Given the global nature of all web-services, what is disconcerting is the lack of consistency in the applicability and content among laws governing privacy policies. Web companies find themselves in a fix between these very different legal regimes and companies with a presence in more than one country often face different set of rules. The lack of a clear global internet privacy regime has jettisoned customers’ privacy and compounded companies’ difficulty. A web-service provider in the US might have annexes and affiliates in many different countries with different privacy laws. Complaints regarding violation of a customer’s privacy is privy to the jurisdiction, of which, country remains a problem, as there are different approaches to privacy jurisdiction.
In 1995, Ministers of the Asia-Pacific countries met under the banner of the Asia-Pacific Economic Cooperation (APEC) to frame legislation governing internet privacy laws. Paragraph 12, Part II states “In view of the differences in social, cultural, economic and legal backgrounds of each member economy, there should be flexibility in implementing these Principles.” The stress placed on the plurality of the world has again underlined the problems inherent in drafting a unified legislation to protect internet privacy.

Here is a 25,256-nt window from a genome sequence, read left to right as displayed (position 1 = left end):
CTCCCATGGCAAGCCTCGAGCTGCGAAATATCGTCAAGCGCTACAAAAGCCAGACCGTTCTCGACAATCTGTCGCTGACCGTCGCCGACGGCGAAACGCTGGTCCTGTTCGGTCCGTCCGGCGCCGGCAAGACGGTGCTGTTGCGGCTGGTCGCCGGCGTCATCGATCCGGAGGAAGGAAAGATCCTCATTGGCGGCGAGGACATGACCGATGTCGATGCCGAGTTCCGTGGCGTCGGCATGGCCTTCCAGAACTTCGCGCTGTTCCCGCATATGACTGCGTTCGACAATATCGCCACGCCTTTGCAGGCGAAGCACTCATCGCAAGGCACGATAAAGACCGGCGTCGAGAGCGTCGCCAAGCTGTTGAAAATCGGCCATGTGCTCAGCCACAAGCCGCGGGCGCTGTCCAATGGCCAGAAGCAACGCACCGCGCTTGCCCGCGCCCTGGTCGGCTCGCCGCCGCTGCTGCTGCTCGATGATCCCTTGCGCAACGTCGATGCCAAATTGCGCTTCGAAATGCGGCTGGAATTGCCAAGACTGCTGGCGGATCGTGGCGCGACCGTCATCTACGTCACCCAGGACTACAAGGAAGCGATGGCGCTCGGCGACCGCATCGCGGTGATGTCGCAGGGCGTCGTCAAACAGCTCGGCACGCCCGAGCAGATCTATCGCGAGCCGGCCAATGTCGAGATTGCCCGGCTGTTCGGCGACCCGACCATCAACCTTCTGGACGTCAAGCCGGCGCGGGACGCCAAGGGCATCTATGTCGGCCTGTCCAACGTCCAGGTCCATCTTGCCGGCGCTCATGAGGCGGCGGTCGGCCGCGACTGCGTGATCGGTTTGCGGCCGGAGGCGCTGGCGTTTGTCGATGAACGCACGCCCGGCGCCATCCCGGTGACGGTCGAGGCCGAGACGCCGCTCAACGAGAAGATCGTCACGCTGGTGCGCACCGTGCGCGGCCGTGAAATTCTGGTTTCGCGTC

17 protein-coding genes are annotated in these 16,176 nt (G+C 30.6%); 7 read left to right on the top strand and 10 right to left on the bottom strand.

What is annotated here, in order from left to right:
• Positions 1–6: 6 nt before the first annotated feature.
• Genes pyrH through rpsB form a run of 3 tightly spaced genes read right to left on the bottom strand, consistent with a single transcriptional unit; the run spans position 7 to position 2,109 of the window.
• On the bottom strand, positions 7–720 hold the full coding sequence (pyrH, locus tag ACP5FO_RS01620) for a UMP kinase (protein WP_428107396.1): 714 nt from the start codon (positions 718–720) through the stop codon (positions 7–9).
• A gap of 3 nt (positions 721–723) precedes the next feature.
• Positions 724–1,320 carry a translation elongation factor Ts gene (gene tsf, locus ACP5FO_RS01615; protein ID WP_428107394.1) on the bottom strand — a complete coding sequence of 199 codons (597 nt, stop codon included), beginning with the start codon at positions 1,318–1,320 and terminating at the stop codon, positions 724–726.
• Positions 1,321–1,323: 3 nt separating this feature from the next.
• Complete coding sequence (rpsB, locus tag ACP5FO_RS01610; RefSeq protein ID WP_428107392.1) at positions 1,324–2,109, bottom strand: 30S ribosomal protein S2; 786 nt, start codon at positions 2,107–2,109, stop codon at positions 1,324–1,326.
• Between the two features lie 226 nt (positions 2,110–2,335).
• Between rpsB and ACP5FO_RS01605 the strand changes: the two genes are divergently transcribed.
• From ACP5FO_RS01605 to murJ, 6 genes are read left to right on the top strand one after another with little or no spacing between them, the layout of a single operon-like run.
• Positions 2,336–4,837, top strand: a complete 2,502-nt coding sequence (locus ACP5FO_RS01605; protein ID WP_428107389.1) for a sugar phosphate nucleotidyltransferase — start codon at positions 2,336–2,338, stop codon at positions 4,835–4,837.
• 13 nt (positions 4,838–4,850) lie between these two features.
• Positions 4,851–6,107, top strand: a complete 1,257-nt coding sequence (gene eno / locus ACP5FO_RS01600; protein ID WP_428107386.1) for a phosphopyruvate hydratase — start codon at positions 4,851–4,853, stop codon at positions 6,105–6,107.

In 1981, member countries of the Organisation for Economic Cooperation and Development (OECD) framed a set of guidelines on the Protection of Privacy and Transborder Flows of Personal Data to address the conflict between protection and free transborder flow of personal data. More than a third of the then 24 OECD member countries had adopted national legislation by 1980. What assumes importance is that the OECD dossier to mark three decades of the OECD Privacy Guidelines singles out the US government’s Committee on Automated Personal Data Systems’ 1973 report, Records, Computers and the Rights of Citizens as the first explicit reference to “fair information practices.” In its recommendation concerning the guidelines on the Protection of Privacy and Transborder Flows of Personal Data, the OECD cites the following among others: “that member countries take into account in their domestic legislation the principles concerning the protection of privacy and individual liberties set forth in the Guidelines…”
Thus the OECD which is a grouping of developed nations, including the US, UK and Germany has similar concerns as the APEC when it comes to the conflict between the international and domestic laws regarding the protection of privacy on the web. So even if a US state department dossier is the vanguard to “fair information practices,” the Foreign Intelligence Surveillance Act and in turn the FISA court nullifies the global legal apparatus agreed upon by governments. When the NSA was caught snooping and spying, what truly shocked Americans and foreign governments was that the surveillance operations were legitimized by the FISA court.